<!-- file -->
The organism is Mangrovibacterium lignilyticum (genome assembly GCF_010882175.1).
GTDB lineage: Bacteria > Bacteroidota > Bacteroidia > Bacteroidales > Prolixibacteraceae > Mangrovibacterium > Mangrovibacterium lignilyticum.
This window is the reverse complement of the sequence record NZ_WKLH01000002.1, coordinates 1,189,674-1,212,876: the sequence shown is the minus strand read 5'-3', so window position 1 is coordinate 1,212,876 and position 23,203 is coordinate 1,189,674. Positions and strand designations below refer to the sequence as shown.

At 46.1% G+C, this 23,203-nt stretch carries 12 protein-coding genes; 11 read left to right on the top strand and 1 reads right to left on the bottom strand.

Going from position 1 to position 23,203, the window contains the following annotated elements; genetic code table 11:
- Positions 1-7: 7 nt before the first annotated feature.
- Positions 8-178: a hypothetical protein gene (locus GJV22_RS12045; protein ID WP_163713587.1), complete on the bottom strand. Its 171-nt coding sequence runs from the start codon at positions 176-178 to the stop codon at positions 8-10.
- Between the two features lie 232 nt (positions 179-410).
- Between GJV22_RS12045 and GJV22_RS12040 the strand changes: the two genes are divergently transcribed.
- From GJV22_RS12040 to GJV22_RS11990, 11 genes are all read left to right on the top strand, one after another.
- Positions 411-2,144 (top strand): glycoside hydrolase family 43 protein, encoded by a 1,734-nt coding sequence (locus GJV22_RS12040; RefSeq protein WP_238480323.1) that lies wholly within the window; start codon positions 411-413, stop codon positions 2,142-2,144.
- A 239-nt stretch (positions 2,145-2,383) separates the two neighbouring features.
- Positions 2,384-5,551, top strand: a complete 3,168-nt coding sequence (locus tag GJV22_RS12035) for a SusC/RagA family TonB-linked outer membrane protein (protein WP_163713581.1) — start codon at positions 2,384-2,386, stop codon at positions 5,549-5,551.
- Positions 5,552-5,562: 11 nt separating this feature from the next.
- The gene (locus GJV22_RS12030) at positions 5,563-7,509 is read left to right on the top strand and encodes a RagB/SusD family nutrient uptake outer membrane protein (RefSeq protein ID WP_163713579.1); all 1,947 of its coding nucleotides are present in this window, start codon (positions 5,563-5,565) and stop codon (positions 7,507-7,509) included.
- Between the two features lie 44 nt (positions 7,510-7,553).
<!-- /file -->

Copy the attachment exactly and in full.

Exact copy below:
The organism is Mangrovibacterium lignilyticum (genome assembly GCF_010882175.1).
GTDB lineage: Bacteria > Bacteroidota > Bacteroidia > Bacteroidales > Prolixibacteraceae > Mangrovibacterium > Mangrovibacterium lignilyticum.
This window is the reverse complement of the sequence record NZ_WKLH01000002.1, coordinates 1,189,674-1,212,876: the sequence shown is the minus strand read 5'-3', so window position 1 is coordinate 1,212,876 and position 23,203 is coordinate 1,189,674. Positions and strand designations below refer to the sequence as shown.

At 46.1% G+C, this 23,203-nt stretch carries 12 protein-coding genes; 11 read left to right on the top strand and 1 reads right to left on the bottom strand.

Going from position 1 to position 23,203, the window contains the following annotated elements; genetic code table 11:
- Positions 1-7: 7 nt before the first annotated feature.
- Positions 8-178: a hypothetical protein gene (locus GJV22_RS12045; protein ID WP_163713587.1), complete on the bottom strand. Its 171-nt coding sequence runs from the start codon at positions 176-178 to the stop codon at positions 8-10.
- Between the two features lie 232 nt (positions 179-410).
- Between GJV22_RS12045 and GJV22_RS12040 the strand changes: the two genes are divergently transcribed.
- From GJV22_RS12040 to GJV22_RS11990, 11 genes are all read left to right on the top strand, one after another.
- Positions 411-2,144 (top strand): glycoside hydrolase family 43 protein, encoded by a 1,734-nt coding sequence (locus GJV22_RS12040; RefSeq protein WP_238480323.1) that lies wholly within the window; start codon positions 411-413, stop codon positions 2,142-2,144.
- A 239-nt stretch (positions 2,145-2,383) separates the two neighbouring features.
- Positions 2,384-5,551, top strand: a complete 3,168-nt coding sequence (locus tag GJV22_RS12035) for a SusC/RagA family TonB-linked outer membrane protein (protein WP_163713581.1) — start codon at positions 2,384-2,386, stop codon at positions 5,549-5,551.
- Positions 5,552-5,562: 11 nt separating this feature from the next.
- The gene (locus GJV22_RS12030) at positions 5,563-7,509 is read left to right on the top strand and encodes a RagB/SusD family nutrient uptake outer membrane protein (RefSeq protein ID WP_163713579.1); all 1,947 of its coding nucleotides are present in this window, start codon (positions 5,563-5,565) and stop codon (positions 7,507-7,509) included.
- Between the two features lie 44 nt (positions 7,510-7,553).